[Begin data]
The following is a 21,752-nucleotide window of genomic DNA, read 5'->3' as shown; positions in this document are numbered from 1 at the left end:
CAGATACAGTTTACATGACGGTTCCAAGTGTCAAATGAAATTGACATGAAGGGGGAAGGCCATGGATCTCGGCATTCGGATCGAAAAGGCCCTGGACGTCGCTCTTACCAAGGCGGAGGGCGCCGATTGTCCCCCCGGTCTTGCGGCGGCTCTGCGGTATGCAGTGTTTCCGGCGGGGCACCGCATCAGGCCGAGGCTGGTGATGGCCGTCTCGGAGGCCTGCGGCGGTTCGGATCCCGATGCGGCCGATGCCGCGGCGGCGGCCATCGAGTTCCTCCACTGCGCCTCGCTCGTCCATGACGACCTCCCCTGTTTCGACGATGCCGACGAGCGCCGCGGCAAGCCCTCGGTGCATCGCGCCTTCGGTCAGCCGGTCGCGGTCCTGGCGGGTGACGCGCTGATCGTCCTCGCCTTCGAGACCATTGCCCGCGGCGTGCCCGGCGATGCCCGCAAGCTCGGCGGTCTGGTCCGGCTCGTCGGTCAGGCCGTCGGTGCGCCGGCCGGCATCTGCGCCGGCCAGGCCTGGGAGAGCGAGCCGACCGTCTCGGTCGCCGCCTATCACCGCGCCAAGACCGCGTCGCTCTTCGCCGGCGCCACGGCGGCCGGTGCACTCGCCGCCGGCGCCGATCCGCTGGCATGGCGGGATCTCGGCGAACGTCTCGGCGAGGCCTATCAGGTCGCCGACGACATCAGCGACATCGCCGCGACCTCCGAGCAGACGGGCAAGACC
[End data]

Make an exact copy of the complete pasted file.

The following is a 21,752-nucleotide window of genomic DNA, read 5'->3' as shown; positions in this document are numbered from 1 at the left end:
CAGATACAGTTTACATGACGGTTCCAAGTGTCAAATGAAATTGACATGAAGGGGGAAGGCCATGGATCTCGGCATTCGGATCGAAAAGGCCCTGGACGTCGCTCTTACCAAGGCGGAGGGCGCCGATTGTCCCCCCGGTCTTGCGGCGGCTCTGCGGTATGCAGTGTTTCCGGCGGGGCACCGCATCAGGCCGAGGCTGGTGATGGCCGTCTCGGAGGCCTGCGGCGGTTCGGATCCCGATGCGGCCGATGCCGCGGCGGCGGCCATCGAGTTCCTCCACTGCGCCTCGCTCGTCCATGACGACCTCCCCTGTTTCGACGATGCCGACGAGCGCCGCGGCAAGCCCTCGGTGCATCGCGCCTTCGGTCAGCCGGTCGCGGTCCTGGCGGGTGACGCGCTGATCGTCCTCGCCTTCGAGACCATTGCCCGCGGCGTGCCCGGCGATGCCCGCAAGCTCGGCGGTCTGGTCCGGCTCGTCGGTCAGGCCGTCGGTGCGCCGGCCGGCATCTGCGCCGGCCAGGCCTGGGAGAGCGAGCCGACCGTCTCGGTCGCCGCCTATCACCGCGCCAAGACCGCGTCGCTCTTCGCCGGCGCCACGGCGGCCGGTGCACTCGCCGCCGGCGCCGATCCGCTGGCATGGCGGGATCTCGGCGAACGTCTCGGCGAGGCCTATCAGGTCGCCGACGACATCAGCGACATCGCCGCGACCTCCGAGCAGACGGGCAAGACC